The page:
My brush with surveillance in Xinjiang
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When I boarded a flight to Xinjiang, the north-west desert region of China where some 1.5 million Uighur Muslims are being held in detention camps, I considered the technologies that had been used in the area to track other foreign journalists, and wondered which would be used on me.
The point, of course, is that you are never completely sure. Journalists and human rights advocates have documented being tracked through surveillance cameras and licence-plate recognition; they have also described security gates that collect mobile devices’ identifiers, and being asked to hand over their unlocked phones to police.
While journalists can always spot the awkward plainclothes officers trailing them, the plausible deniability of arm’s-length camera surveillance means you never really know when you’re being watched. On my way to visit an orphanage for the children of detained Uighur Muslims, officers put up a roadblock just as my car was approaching. Coincidence or conspiracy?
Aware that their region is seen in China as synonymous with instability and danger, residents from the Han ethnic majority are keen to show off the police presence to visitors. One Han retiree I shared a meal with, an avid hiker, said: “I’ve travelled all across China, and Xinjiang is the safest place.”
Such a statement comes more easily to a Han than to a member of the Uighur Muslim ethnic minority, nearly all of whom will know someone in the internment camps. (China has described the camps as a tool for fighting terrorism.)When I asked him why he felt so safe in Xinjiang, he pointed to the large television screens above the cashier’s till, which showed surveillance footage from every area of the restaurant. “There are cameras everywhere, on the street corner, inside every building,” he said approvingly.
Yet even among the Han not everyone felt as warmly about the cameras. A shopkeeper cited them as one reason his clientele had been dwindling – the ever-present security on the streets had made it more inconvenient for people to come out, he said. But such complaints fall on deaf ears when it comes to the government. Instead, those who remain in Xinjiang have to put up with dozens of security checks every day, whenever they enter a shopping mall, marketplace or even a public park.
For Uighur residents, passing through such a gate might be the last time one walks freely: ID checkpoints are among the places where police take those on watch lists into custody. Using foreign-messaging services such as WhatsApp is enough to get one flagged as suspicious, according to analysis of a police app used in Xinjiang. Because the state’s mistrust of the Uighurs is all-encompassing, and its collection of data is far-reaching, any number of small infringements – using more electricity than usual or swapping phone Sim cards too often – can get you on a watch list.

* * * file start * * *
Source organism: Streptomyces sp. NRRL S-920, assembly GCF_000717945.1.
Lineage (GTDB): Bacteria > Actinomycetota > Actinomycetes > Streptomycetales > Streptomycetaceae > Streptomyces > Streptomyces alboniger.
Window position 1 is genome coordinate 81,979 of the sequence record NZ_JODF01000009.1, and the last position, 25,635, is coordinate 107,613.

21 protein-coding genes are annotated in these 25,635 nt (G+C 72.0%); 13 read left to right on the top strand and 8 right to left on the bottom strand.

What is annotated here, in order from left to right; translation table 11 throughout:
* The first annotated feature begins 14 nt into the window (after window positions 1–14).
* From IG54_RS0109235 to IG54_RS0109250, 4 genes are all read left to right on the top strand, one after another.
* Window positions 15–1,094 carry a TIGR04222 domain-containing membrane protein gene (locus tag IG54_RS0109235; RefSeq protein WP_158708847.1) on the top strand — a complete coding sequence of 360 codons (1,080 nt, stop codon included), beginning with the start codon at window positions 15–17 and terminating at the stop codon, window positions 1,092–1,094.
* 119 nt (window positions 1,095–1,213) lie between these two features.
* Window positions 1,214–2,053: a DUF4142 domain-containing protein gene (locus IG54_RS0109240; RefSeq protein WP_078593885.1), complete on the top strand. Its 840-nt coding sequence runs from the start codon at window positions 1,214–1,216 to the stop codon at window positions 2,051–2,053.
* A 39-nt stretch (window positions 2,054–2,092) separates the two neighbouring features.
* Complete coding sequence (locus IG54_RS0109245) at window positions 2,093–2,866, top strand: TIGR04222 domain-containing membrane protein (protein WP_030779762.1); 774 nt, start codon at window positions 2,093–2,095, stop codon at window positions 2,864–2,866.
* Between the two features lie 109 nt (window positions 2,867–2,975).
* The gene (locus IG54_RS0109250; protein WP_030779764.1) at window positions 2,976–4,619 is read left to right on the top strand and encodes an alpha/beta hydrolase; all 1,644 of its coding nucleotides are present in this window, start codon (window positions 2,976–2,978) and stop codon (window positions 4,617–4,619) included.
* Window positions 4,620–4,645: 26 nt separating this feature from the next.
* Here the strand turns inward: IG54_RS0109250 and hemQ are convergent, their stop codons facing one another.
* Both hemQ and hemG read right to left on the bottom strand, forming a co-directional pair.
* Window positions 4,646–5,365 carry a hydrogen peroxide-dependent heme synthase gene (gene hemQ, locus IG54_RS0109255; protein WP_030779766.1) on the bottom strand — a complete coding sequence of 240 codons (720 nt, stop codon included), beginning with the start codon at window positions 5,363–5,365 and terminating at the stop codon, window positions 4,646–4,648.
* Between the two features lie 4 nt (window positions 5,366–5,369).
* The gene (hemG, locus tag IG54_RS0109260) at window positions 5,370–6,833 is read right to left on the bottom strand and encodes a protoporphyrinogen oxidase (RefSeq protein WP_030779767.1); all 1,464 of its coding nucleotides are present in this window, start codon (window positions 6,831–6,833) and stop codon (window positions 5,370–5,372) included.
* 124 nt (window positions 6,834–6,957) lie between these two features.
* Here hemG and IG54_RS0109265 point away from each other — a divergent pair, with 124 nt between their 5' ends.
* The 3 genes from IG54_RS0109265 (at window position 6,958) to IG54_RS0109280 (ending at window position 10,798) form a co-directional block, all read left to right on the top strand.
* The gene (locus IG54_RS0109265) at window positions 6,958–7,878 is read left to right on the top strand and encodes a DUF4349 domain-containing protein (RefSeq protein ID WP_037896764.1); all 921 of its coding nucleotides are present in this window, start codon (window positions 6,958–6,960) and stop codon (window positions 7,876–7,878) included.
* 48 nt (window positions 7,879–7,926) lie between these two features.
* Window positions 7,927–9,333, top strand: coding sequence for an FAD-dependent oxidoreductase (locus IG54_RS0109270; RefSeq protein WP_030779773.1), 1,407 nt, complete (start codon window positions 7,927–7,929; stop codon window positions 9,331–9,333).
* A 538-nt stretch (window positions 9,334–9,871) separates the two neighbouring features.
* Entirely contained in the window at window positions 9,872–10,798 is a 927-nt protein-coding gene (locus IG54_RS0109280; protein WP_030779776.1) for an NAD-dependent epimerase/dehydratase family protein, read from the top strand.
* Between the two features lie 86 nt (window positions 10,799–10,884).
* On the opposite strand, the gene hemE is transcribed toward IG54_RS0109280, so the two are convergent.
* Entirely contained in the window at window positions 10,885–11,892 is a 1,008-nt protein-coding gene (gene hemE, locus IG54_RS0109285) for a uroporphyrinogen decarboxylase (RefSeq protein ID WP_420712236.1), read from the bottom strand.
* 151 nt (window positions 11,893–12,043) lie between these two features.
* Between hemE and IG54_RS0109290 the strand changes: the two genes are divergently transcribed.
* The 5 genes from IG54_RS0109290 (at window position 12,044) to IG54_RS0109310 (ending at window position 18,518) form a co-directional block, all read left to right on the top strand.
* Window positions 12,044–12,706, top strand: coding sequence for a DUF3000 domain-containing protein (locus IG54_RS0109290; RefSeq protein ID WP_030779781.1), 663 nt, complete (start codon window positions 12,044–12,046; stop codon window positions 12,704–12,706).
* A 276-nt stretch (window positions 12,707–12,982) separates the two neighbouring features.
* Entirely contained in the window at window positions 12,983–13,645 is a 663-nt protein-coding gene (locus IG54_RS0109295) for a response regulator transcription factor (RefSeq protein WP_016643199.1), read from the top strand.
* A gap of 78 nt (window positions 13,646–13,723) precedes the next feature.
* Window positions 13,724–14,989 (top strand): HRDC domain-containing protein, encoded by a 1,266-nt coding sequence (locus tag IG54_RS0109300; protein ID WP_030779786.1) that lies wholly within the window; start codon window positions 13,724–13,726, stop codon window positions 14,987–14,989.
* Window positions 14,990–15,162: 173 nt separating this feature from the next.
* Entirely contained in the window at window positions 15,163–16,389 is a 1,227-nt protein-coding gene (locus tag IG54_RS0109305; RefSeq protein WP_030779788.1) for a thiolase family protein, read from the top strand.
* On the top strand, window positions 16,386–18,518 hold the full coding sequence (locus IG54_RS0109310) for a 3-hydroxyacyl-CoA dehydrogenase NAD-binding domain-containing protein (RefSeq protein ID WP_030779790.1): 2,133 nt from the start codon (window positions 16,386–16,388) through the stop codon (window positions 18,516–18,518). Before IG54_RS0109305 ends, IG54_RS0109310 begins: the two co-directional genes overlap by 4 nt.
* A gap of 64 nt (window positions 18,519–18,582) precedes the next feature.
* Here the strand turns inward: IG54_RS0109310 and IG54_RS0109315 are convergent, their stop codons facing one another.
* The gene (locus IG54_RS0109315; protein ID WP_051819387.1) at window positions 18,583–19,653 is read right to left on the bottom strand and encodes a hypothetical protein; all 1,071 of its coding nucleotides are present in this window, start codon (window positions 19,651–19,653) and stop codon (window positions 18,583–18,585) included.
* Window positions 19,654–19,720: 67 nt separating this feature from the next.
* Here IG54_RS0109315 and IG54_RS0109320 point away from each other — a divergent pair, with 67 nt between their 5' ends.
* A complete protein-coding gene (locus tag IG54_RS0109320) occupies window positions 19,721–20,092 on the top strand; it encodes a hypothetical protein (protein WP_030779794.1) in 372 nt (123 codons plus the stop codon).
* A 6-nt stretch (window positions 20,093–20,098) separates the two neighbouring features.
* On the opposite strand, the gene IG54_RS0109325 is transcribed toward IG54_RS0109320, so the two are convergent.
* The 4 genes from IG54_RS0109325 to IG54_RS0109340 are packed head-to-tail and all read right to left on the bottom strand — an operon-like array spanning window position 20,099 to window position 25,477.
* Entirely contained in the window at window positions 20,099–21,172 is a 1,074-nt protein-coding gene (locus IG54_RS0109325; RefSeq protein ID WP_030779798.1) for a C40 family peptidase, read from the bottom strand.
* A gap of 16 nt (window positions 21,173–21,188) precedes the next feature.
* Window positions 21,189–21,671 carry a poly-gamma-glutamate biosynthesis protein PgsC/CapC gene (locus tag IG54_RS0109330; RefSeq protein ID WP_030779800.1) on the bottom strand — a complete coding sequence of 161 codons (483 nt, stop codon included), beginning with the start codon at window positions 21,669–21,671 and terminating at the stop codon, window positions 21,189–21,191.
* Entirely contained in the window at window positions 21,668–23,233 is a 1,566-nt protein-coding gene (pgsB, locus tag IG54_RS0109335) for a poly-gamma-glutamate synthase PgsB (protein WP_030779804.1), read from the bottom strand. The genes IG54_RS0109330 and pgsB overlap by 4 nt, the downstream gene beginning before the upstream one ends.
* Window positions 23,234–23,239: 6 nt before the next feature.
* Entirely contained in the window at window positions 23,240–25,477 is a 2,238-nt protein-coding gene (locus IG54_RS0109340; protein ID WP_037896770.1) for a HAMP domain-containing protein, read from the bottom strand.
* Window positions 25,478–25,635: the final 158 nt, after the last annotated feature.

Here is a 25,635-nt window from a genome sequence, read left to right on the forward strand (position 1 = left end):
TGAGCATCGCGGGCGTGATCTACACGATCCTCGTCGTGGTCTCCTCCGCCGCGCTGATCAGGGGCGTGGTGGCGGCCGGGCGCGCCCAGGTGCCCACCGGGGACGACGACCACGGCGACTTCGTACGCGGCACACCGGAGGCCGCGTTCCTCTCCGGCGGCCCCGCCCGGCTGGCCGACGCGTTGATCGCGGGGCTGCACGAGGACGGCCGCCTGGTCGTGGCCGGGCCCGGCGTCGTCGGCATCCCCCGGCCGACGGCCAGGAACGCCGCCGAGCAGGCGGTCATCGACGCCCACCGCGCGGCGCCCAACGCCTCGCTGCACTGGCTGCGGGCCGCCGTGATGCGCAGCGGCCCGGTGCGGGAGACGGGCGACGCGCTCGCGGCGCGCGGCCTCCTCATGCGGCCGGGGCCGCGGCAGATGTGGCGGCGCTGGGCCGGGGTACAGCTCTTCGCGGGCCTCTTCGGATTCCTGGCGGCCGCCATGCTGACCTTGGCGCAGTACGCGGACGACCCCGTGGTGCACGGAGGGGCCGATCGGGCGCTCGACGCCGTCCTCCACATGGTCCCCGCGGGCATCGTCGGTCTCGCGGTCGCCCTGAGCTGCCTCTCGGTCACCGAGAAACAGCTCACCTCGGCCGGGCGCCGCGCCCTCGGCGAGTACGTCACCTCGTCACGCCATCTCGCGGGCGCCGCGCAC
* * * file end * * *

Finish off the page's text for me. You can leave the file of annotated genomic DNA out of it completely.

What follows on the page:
The Xinjiang police used a facial-recognition app on me. In Beijing, I have become used to police officers doing spot checks by looking at my blurry press-card photo and squinting at me. When I checked into a hotel, a police officer came to the lobby to register me with her smartphone. She opened up an app and logged into it by scanning her own face. Then she took a photo of my passport profile page from within the app. That, in itself, seemed an improvement on the many police officers and hotel clerks whose photos of my profile page have gone straight into their phone storage – leaving my personal data permanently hanging alongside their baby photos and selfies.
Finally, the police officer asked to scan my face. As she did so, she gave me a compliment, and I awkwardly laughed – leaving her a photo of my closed-eye grimace.
Immediately, three women’s faces came up on her screen. The top one was an old visa-application photo of mine that I could barely remember having been taken. Clicking through to it showed her my full passport information. The officer was pleased with the result, remarking on how quick it was.
I am still wondering to whom the other two faces belonged – and whether one day they might have the misfortune to be mistaken by the Chinese police for a foreign journalist.
Yuan Yang is an FT Beijing correspondent
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